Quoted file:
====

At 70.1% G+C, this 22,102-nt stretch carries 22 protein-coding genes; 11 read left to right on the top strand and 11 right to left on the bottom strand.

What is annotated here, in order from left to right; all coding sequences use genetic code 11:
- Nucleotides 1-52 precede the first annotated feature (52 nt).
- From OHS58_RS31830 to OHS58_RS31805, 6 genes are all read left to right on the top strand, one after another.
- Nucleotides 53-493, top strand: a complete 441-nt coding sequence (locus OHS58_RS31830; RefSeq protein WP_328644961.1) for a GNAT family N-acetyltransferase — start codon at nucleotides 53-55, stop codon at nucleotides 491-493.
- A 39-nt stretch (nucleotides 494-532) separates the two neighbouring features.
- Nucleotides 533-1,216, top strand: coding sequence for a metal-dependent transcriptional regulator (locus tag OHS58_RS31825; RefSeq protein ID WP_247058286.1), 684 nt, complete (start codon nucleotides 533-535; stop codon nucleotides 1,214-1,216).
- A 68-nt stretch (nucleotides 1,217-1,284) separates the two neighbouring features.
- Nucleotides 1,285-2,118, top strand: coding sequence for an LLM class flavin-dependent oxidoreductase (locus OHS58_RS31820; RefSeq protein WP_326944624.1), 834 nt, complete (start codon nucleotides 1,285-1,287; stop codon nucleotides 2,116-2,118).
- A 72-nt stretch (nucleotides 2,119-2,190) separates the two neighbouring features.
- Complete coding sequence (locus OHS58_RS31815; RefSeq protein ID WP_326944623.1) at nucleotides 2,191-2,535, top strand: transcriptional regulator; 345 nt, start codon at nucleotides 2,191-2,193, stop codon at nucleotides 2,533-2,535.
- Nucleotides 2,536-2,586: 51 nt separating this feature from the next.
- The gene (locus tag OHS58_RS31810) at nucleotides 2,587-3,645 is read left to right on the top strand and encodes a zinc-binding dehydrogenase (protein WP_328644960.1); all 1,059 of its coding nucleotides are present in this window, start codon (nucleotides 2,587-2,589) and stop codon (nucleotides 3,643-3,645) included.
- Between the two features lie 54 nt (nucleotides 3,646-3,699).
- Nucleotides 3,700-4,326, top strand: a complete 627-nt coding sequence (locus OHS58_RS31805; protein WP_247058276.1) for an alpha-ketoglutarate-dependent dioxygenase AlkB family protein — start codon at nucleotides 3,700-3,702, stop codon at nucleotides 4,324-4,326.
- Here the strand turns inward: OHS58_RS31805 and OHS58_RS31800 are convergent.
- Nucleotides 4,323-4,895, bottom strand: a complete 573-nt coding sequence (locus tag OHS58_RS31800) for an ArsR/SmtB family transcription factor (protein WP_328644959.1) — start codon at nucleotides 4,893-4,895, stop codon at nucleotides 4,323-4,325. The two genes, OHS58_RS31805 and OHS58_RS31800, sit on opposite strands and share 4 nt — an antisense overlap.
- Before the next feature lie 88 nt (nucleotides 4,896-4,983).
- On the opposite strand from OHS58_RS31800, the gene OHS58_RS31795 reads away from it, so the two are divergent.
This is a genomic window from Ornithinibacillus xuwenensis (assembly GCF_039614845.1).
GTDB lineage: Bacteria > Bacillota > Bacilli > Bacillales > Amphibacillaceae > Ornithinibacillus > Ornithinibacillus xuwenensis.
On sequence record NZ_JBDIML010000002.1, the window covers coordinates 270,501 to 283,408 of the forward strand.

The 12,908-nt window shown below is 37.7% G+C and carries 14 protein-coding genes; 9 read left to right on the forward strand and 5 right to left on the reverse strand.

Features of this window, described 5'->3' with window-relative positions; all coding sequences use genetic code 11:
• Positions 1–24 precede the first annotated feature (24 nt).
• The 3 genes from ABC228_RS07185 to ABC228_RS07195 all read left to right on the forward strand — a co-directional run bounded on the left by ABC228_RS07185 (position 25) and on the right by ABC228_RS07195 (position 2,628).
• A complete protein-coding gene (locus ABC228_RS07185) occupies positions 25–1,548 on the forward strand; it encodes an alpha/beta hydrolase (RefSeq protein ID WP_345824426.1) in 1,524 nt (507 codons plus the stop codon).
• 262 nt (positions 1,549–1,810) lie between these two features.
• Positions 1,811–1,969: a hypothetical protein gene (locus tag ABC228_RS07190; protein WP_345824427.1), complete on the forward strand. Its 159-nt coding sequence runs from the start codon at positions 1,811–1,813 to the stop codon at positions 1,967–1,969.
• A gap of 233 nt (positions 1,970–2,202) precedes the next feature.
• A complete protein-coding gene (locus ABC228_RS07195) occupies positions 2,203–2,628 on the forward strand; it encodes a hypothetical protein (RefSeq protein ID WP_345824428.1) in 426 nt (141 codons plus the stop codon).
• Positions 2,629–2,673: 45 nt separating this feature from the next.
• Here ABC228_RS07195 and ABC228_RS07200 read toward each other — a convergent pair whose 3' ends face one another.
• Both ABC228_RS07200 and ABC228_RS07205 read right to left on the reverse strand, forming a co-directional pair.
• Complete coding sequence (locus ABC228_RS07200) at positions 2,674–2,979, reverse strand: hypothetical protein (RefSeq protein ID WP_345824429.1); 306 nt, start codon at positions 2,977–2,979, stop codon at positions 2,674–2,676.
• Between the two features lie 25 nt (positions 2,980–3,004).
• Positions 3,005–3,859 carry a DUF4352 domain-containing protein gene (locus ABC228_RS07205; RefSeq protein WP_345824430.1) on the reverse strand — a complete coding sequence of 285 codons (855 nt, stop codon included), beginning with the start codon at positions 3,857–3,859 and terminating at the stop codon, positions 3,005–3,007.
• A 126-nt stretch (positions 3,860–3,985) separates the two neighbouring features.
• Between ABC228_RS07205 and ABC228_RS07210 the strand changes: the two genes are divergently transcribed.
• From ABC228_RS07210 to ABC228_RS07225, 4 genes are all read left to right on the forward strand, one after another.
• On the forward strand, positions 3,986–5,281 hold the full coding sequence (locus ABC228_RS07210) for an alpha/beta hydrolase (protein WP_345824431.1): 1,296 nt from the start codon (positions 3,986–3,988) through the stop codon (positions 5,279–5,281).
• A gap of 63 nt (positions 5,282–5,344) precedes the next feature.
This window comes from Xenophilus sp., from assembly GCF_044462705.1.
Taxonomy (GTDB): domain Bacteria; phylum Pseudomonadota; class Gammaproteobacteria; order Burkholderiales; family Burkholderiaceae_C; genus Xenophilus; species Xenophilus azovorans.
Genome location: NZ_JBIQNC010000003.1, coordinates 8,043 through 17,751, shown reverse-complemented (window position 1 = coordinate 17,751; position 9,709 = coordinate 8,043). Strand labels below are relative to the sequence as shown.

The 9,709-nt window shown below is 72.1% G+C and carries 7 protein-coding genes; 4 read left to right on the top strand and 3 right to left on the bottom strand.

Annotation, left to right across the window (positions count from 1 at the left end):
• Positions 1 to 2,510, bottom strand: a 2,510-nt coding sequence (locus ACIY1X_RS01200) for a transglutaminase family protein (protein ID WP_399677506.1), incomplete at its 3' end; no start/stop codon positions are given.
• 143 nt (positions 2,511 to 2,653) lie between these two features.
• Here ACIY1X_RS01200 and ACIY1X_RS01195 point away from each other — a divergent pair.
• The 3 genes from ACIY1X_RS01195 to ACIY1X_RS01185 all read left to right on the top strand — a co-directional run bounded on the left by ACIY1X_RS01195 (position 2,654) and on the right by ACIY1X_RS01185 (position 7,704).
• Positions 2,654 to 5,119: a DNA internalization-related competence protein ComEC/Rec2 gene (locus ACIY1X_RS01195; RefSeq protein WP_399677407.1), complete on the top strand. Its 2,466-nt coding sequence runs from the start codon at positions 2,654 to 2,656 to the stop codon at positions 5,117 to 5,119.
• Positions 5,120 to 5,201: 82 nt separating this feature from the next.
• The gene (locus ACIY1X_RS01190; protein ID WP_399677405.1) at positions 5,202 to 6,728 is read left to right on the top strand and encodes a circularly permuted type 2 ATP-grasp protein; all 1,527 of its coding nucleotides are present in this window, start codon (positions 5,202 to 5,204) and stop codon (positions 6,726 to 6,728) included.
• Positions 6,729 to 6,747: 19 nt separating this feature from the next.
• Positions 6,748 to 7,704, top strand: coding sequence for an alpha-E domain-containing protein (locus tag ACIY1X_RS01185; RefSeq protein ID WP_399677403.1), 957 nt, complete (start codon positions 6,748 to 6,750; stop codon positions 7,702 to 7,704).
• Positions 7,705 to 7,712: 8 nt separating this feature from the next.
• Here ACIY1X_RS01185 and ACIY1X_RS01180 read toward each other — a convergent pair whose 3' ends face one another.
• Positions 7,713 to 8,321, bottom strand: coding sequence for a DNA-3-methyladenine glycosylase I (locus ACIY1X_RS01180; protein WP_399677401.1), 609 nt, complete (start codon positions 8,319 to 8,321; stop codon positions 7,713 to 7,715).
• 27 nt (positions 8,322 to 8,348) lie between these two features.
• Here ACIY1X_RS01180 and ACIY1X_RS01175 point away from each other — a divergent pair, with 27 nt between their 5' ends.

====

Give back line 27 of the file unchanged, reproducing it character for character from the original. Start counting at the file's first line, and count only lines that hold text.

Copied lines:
• A complete protein-coding gene (locus ABC228_RS07185) occupies positions 25–1,548 on the forward strand; it encodes an alpha/beta hydrolase (RefSeq protein ID WP_345824426.1) in 1,524 nt (507 codons plus the stop codon).